This opinion will be unpublished and

may not be cited except as provided by

Minn. Stat. § 480A.08, subd. 3 (2000).







In the Matter of the Welfare of: 

M.G.A., Child.



Filed May 15, 2001

Foley, Judge


Anoka County District Court

File No. J00051126



Mike Hatch, Attorney General, 525 Park Street, Suite 500, St. Paul, MN  55103; and


Robert M.A. Johnson, Anoka County Attorney, Marcy S. Crain, Assistant County Attorney, Anoka County Government Ctr., 2100 Third Ave., 7th Floor, Anoka, MN  55303 (for respondent Anoka County)


John M. Stuart, State Public Defender, Charlann E. Winking, Assistant State Public Defender, 2829 University Avenue Southeast, Suite 600, Minneapolis, MN 55414-3230 (for appellant M.G.A.)


Considered and decided by Willis, Presiding Judge, Hanson, Judge, and Foley, Judge.

U N P U B L I S H E D   O P I N I O N

FOLEY, Judge

            In this appeal from adjudication of delinquency for criminal damage to property, appellant argues that the evidence was insufficient to prove that damage to the house was more than $500.  Because the record is sufficient to support the adjudication, we affirm.


            In September 1999, Rene Popejoy replaced the chimney for the wood-burning stove that heats his one-bedroom house.  During the fall of 1999, vandals damaged his chimney three times; Popejoy reported two of these incidents to the police.  After the third incident, Popejoy contacted his insurance company, but an insurance investigator told him that the cost to repair the chimney would be less than his $250 deductible.  Popejoy made the repairs himself.

            On December 28, 1999, Popejoy heard noise on his roof and saw the ventilation pipe shake and then disconnect from the stove.  He immediately contacted the police.  After the noise from the roof stopped, Popejoy went out to investigate and found part of the chimney severely dented and its cap torn off and lying in his backyard.  The aluminum flashing that holds the chimney in place was also damaged.  Because the damage was so extensive, Popejoy could not use his stove properly without replacing the chimney.

            Ramsey Police Sergeant Robert Kuhn and Officer Brad Paplham arrived at Popejoy’s residence within 20 minutes of his phone call.  Officer Paplham followed footprints in the snow from Popejoy’s home to the home of appellant M.G.A..  Appellant’s mother informed the officer that appellant was staying at another friend’s house.  Officer Paplham located appellant with two other boys.  Appellant and another boy, A.S., admitted that they had been on the roof and damaged the chimney while a third boy watched.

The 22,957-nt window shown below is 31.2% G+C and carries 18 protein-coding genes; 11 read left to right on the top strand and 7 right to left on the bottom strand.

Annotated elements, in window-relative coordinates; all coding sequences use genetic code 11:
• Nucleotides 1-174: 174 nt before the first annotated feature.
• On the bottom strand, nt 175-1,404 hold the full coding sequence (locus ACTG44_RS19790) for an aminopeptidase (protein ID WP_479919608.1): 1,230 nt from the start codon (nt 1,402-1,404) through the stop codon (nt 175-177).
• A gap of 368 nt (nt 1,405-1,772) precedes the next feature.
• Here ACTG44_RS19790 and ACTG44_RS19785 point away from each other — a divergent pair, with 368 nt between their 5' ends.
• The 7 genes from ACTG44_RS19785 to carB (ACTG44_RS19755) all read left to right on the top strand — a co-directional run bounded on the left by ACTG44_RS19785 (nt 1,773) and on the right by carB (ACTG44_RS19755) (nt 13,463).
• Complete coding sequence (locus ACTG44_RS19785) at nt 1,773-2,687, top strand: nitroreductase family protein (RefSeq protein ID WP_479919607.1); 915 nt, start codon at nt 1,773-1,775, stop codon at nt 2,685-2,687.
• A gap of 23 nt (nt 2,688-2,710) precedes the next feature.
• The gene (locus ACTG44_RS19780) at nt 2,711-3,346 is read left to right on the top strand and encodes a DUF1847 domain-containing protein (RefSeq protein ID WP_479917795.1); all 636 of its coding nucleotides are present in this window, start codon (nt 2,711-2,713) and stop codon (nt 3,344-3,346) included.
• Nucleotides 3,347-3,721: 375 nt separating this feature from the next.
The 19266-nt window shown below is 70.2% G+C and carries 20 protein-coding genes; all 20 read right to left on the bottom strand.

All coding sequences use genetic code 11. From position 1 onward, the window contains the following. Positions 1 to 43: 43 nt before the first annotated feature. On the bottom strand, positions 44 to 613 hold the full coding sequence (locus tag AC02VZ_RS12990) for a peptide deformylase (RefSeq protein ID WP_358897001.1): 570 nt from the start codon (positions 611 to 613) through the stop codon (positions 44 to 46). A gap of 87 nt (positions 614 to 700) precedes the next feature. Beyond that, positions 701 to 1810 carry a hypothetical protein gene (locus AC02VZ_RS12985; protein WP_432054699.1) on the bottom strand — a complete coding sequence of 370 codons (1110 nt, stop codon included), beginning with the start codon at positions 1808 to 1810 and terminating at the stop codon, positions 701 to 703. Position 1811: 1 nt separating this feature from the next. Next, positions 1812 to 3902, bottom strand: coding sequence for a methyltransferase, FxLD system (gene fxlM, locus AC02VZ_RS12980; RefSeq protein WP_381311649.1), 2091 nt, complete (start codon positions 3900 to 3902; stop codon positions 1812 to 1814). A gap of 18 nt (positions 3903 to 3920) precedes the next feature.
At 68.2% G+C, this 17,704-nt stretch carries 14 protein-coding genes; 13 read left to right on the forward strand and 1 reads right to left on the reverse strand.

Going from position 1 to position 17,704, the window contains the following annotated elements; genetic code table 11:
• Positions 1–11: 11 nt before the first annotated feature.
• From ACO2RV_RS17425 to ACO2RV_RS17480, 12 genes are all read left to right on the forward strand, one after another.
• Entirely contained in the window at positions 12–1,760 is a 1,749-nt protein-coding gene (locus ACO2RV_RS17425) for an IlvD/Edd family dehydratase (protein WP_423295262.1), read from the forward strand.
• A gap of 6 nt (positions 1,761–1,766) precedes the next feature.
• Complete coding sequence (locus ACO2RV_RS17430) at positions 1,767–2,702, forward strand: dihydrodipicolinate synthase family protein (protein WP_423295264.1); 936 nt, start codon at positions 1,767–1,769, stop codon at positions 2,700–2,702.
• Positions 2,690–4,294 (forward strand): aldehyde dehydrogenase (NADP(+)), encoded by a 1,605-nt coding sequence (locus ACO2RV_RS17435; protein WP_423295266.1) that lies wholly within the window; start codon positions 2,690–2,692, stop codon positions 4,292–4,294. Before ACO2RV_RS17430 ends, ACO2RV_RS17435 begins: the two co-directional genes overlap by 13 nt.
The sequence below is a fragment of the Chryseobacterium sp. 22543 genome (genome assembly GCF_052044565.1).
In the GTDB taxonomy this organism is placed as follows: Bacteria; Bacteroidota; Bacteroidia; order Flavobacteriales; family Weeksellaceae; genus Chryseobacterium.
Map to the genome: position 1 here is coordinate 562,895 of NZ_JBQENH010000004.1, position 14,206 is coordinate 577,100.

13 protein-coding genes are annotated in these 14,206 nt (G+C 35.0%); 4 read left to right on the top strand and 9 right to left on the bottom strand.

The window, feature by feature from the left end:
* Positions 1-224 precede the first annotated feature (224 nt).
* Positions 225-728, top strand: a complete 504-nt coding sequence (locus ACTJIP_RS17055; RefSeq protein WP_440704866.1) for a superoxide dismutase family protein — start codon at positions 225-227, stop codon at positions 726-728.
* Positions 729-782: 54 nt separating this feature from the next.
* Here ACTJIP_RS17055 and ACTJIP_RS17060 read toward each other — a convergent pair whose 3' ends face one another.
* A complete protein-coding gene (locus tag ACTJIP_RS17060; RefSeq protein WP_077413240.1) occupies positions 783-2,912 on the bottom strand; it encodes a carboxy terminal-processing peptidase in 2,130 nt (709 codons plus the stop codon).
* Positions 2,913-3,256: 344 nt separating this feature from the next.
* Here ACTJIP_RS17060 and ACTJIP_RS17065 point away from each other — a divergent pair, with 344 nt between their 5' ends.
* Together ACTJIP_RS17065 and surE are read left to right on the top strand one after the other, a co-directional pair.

On May 2, 2000, a hearing was held at which Popejoy, Kuhn, Paplham, and A.S. testified.  Popejoy testified that he contacted between 30 to 40 contractors to obtain an estimate on the cost of repairs to the chimney.  Only two contractors arranged to make bids:  one never showed up, and the other offered an estimate of $4,000, which Popejoy dismissed as “ridiculous.”  Popejoy testified that after two months of searching, he finally contracted with a roofer to re-shingle the roof and repair the chimney if Popejoy provided replacement parts.  Popejoy stated that he paid $341.28 for the parts and $500 for labor. A.S. testified that the chimney was already bent when he and appellant were hitting it and that the two had no intention of destroying it.  He also testified that appellant continued to hit the chimney after A.S. had jumped off the roof.

            On June 19, 2000, appellant was found guilty of criminal property damage in the first degree.  See Minn. Stat. § 609.595 (1998).  The court placed appellant on probation and required him to make restitution and to perform 30 hours of community service.


            Appellant argues that there is insufficient evidence to support his adjudication.  Under Minnesota law,

[w]hoever intentionally causes damage to physical property of another * * * may be sentenced to imprisonment for not more than five years or to payment of a fine of not more than $10,000, or both, if:


            * * * *


the damage reduces the value of the property by more than $500 measured by the cost of repair and replacement * * *.


Minn. Stat. § 609.595, subd. 1 (1998).  Appellant contends that the state failed to meet its burden because some of the damage to the chimney should be attributed to the prior incidents of vandalism.  He believes that he is being unfairly punished because “Popejoy had simply not bothered to spend the money to replace or repair [the chimney] after the two other incidents [reported to the police].” 

            In reviewing a sufficiency-of-the-evidence claim in a juvenile adjudication,

this court must evaluate the record and the legitimate inferences from [that] record in the light most favorable to the conviction to determine whether the fact-finder could have reasonably concluded that the defendant was guilty of the charged offense. 

In re Welfare of S.A.M., 570 N.W.2d 162, 167 (Minn. App. 1997). 

            Here, there is sufficient evidence to support the court’s finding that appellant caused more than  $500 in damage to Popejoy’s property.  The court found that any damage caused to the chimney prior to the December 28 incident was no more than $250.  This finding is supported by Popejoy’s testimony regarding an insurance investigator’s estimate.  Because Popejoy’s costs for repairing all the damage to the chimney amounted to $841.28, at least $591 can be attributed to damage caused by appellant.  This satisfies the statutory requirement, and, therefore, the court did not err in finding appellant was guilty of criminal property damage in the first degree.



* Retired judge of the Minnesota Court of Appeals, serving by appointment pursuant to Minn. Const. art. VI, § 10.